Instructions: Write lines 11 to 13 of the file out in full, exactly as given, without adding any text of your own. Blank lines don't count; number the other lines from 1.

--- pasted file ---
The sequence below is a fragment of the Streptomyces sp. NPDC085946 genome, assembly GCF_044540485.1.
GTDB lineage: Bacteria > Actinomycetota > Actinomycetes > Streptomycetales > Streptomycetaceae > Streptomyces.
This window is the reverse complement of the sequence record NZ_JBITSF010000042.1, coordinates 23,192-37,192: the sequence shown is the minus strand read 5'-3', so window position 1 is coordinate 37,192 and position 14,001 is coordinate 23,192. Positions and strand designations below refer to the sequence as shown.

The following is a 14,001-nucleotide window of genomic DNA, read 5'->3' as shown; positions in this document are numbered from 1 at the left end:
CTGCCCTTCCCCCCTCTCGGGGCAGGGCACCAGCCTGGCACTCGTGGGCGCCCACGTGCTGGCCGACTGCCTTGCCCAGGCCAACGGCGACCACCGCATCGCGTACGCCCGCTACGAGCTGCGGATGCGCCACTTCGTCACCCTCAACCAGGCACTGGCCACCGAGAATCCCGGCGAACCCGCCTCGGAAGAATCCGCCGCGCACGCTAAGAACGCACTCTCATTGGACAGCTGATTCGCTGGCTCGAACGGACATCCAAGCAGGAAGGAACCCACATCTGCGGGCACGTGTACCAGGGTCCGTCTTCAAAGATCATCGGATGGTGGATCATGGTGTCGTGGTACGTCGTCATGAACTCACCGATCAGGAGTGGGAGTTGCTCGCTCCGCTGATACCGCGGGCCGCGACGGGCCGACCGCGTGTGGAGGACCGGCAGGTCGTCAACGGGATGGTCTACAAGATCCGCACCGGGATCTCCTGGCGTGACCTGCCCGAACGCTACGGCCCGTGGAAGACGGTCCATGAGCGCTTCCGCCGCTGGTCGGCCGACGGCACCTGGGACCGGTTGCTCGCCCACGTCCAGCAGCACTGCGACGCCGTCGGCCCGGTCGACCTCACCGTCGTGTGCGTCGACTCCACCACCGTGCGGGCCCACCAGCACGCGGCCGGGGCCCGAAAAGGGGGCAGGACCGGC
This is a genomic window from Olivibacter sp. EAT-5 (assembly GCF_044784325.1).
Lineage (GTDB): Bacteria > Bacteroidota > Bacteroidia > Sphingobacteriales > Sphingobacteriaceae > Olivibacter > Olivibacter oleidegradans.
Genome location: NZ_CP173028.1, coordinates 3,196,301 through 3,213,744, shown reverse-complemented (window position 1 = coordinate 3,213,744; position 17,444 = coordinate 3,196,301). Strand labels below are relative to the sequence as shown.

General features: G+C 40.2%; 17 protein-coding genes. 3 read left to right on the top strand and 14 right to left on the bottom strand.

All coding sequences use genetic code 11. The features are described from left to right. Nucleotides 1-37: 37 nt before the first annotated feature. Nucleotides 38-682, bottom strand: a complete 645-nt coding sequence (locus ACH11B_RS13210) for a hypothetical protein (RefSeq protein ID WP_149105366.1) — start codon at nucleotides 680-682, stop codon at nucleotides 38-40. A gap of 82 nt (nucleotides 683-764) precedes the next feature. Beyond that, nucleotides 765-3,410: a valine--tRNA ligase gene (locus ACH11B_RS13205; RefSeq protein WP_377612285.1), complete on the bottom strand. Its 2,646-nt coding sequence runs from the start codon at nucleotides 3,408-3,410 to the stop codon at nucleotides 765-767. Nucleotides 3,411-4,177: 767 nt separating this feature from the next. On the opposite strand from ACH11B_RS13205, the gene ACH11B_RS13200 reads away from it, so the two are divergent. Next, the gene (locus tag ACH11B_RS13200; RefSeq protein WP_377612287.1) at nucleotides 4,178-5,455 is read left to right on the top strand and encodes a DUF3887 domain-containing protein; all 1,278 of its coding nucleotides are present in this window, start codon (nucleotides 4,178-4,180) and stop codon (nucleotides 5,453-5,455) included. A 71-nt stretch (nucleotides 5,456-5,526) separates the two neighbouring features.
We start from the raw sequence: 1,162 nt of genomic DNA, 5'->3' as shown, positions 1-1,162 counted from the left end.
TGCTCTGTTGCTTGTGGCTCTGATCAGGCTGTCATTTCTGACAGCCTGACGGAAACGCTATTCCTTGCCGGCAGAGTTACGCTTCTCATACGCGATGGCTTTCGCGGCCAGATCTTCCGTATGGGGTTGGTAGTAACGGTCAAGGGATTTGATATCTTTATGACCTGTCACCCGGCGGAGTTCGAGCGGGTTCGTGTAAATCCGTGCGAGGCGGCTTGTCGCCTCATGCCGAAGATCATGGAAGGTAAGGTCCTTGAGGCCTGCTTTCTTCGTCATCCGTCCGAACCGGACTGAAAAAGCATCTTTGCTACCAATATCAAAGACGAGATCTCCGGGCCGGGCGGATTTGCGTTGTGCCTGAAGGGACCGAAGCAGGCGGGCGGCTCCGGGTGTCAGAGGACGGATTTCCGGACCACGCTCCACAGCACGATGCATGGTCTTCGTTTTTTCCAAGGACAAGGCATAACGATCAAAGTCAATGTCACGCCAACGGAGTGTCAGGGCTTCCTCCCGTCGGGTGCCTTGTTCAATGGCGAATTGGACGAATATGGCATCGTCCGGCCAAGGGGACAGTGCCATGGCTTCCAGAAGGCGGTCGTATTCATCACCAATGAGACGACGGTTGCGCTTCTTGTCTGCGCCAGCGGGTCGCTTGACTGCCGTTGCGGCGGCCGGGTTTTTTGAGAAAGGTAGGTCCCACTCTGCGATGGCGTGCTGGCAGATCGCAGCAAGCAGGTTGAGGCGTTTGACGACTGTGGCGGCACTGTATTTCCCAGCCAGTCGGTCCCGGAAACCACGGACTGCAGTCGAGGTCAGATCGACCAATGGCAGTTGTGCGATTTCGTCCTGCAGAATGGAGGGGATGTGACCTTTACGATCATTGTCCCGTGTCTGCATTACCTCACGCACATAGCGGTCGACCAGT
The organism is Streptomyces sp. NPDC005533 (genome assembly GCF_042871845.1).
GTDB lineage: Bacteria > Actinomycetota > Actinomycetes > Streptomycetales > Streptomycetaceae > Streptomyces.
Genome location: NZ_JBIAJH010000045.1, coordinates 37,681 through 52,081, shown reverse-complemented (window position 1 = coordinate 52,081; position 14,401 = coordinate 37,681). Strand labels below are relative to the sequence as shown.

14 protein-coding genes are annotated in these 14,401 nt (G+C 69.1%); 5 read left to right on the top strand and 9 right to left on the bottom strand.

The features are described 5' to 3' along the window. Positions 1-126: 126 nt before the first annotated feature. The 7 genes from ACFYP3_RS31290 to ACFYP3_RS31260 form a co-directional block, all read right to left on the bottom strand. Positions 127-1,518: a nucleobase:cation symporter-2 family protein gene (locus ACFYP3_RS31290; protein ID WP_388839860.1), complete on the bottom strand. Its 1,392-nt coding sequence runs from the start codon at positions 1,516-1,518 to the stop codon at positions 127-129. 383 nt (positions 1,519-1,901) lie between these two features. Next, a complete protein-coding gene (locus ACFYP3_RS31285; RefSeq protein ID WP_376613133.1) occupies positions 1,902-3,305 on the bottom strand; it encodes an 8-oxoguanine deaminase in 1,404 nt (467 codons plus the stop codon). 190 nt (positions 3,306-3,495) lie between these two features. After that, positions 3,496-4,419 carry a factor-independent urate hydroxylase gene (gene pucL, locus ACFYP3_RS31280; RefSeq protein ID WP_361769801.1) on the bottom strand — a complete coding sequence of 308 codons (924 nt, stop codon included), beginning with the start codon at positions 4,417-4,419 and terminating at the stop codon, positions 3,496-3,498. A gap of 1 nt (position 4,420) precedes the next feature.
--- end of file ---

We start from the raw sequence: 1,162 nt of genomic DNA, 5'->3' as shown, positions 1-1,162 counted from the left end.
TGCTCTGTTGCTTGTGGCTCTGATCAGGCTGTCATTTCTGACAGCCTGACGGAAACGCTATTCCTTGCCGGCAGAGTTACGCTTCTCATACGCGATGGCTTTCGCGGCCAGATCTTCCGTATGGGGTTGGTAGTAACGGTCAAGGGATTTGATATCTTTATGACCTGTCACCCGGCGGAGTTCGAGCGGGTTCGTGTAAATCCGTGCGAGGCGGCTTGTCGCCTCATGCCGAAGATCATGGAAGGTAAGGTCCTTGAGGCCTGCTTTCTTCGTCATCCGTCCGAACCGGACTGAAAAAGCATCTTTGCTACCAATATCAAAGACGAGATCTCCGGGCCGGGCGGATTTGCGTTGTGCCTGAAGGGACCGAAGCAGGCGGGCGGCTCCGGGTGTCAGAGGACGGATTTCCGGACCACGCTCCACAGCACGATGCATGGTCTTCGTTTTTTCCAAGGACAAGGCATAACGATCAAAGTCAATGTCACGCCAACGGAGTGTCAGGGCTTCCTCCCGTCGGGTGCCTTGTTCAATGGCGAATTGGACGAATATGGCATCGTCCGGCCAAGGGGACAGTGCCATGGCTTCCAGAAGGCGGTCGTATTCATCACCAATGAGACGACGGTTGCGCTTCTTGTCTGCGCCAGCGGGTCGCTTGACTGCCGTTGCGGCGGCCGGGTTTTTTGAGAAAGGTAGGTCCCACTCTGCGATGGCGTGCTGGCAGATCGCAGCAAGCAGGTTGAGGCGTTTGACGACTGTGGCGGCACTGTATTTCCCAGCCAGTCGGTCCCGGAAACCACGGACTGCAGTCGAGGTCAGATCGACCAATGGCAGTTGTGCGATTTCGTCCTGCAGAATGGAGGGGATGTGACCTTTACGATCATTGTCCCGTGTCTGCATTACCTCACGCACATAGCGGTCGACCAGT
The organism is Streptomyces sp. NPDC005533 (genome assembly GCF_042871845.1).